Friday, January 30, 2009

Ordination 101

Do clothes make the man? Or in this case, do they make the cleric? I ask this question because of my experiences over the past few months.

Isn't it odd, in the past three plays which I've costumed, two of the actors I've had to costume played priests. I know there is a priest in "The Sound of Music", but he must already have his wardrobe collected. I've now been involved in learning about clerical garb in researching how to make these costumes.

Here's what I've learned:

It takes a $1.30 piece of plastic to make a roman collar.

When purchasing these pieces of plastic in advance of the play, you must put them in a safe place, or you will not be able to find them when you need them. Somewhere in this house is a nice roman collar piece hiding for future treasure finding. I'll find it the day all these plays are over.

The religious goods store that used to be 2 miles from my home has moved to 30 miles from my home. (Needed to go there to by the second set of plastic roman collar pieces after losing the first set.)

You can take a cheap man's shirt, sew down the collar points to make a shirt to accomodate a roman collar. Apparently, frugal clerics do this instead of spending $40 for a cheesy shirt with the $1.30 collar piece already installed.

A new cassock cost $150.

A cassock has deep cuffs. What do they store in those cuffs? Are the cuffs used for pockets? My cassock will not have cuffs.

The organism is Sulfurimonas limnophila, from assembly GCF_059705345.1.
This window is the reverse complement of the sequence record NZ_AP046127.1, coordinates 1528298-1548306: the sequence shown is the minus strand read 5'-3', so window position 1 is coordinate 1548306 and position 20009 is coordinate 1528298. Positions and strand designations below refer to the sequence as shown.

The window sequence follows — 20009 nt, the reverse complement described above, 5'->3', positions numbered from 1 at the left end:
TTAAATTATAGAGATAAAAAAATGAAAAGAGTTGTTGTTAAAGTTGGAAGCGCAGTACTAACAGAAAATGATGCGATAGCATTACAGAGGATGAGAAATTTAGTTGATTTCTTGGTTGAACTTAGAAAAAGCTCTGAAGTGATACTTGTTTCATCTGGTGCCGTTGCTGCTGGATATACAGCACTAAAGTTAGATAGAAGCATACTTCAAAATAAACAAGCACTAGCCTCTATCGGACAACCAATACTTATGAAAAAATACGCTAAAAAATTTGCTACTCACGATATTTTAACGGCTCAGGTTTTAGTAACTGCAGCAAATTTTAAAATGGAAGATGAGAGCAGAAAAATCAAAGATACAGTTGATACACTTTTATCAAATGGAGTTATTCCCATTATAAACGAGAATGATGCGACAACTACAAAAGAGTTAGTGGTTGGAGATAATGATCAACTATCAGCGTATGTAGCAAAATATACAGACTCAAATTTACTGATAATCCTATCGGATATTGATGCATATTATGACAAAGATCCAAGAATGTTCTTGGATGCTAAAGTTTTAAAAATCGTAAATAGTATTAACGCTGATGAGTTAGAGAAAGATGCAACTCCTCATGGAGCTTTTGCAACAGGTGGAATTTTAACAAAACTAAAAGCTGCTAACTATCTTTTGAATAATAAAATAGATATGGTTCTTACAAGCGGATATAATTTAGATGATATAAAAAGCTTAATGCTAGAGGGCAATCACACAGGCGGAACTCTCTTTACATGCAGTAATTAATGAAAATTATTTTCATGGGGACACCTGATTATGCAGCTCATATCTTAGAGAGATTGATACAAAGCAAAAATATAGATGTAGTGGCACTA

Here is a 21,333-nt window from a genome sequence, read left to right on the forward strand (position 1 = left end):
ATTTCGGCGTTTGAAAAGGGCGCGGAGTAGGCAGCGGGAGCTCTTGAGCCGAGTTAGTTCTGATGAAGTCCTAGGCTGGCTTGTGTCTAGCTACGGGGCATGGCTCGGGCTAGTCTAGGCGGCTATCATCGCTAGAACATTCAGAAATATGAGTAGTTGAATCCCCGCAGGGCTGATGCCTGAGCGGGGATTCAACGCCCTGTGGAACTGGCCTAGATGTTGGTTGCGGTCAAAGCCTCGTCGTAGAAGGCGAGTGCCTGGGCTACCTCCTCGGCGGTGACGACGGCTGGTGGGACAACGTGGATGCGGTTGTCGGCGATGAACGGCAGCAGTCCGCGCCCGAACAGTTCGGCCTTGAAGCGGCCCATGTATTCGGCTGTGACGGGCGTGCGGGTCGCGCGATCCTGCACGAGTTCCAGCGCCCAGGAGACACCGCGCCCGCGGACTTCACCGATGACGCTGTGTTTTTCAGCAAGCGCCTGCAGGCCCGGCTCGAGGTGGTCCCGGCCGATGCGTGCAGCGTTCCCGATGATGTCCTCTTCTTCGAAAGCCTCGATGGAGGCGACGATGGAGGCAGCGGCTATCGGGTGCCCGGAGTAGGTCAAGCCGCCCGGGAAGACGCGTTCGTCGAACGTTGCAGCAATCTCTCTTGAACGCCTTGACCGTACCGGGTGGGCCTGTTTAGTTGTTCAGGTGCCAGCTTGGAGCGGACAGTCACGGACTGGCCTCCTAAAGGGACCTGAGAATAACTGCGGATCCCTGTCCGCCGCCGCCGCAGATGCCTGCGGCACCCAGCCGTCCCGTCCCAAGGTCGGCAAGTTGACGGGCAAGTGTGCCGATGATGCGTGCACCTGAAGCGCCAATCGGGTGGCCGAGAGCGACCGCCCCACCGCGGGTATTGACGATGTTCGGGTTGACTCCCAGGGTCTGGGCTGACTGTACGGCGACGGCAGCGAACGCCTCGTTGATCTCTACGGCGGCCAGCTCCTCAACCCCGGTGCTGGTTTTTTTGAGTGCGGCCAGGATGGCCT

None of the priests at my parish wear cassocks anymore. My dear pastor said once he got too fat for the one he wore as a young priest, he never replaced it. He is anything but fat! And we celebrated his 25th anniversary as a priest last summer. He's a peach of a guy!

Apparently, none of the priests that others know wear cassocks either, because we haven't found one to borrow.

Finding the old Butterick pattern for a cassock requires searching the back of the pattern drawer at at least 4 or 5 fabric stores. Finding out that Butterick pattern that I BOUGHT only put part of the pattern in the envelope was a big disappointment! Especially since I only have 3 days to make this costume, not 2 weeks to search for another pattern.

You can rig anything and cover your mistakes when making costumes. After I cut 4 back pieces out of the same piece (instead of 2) for the cassock, AND I had no extra fabric, I figured out how to use scraps to make the erroneously cut piece into the correct shape to make the back. Plunging open backs is not a look today's clerics, or even those from the 60's have/had adopted.

I can now advise Ty's Mommy from how to dress for her upcoming event as presiding minister at her friend's wedding in the spring. The Rev. Mrs. was ordained online and has her official certificate to prove it.

Why didn't I think of doing that? I could make a little money on the side, now that I know how to dress a cleric!

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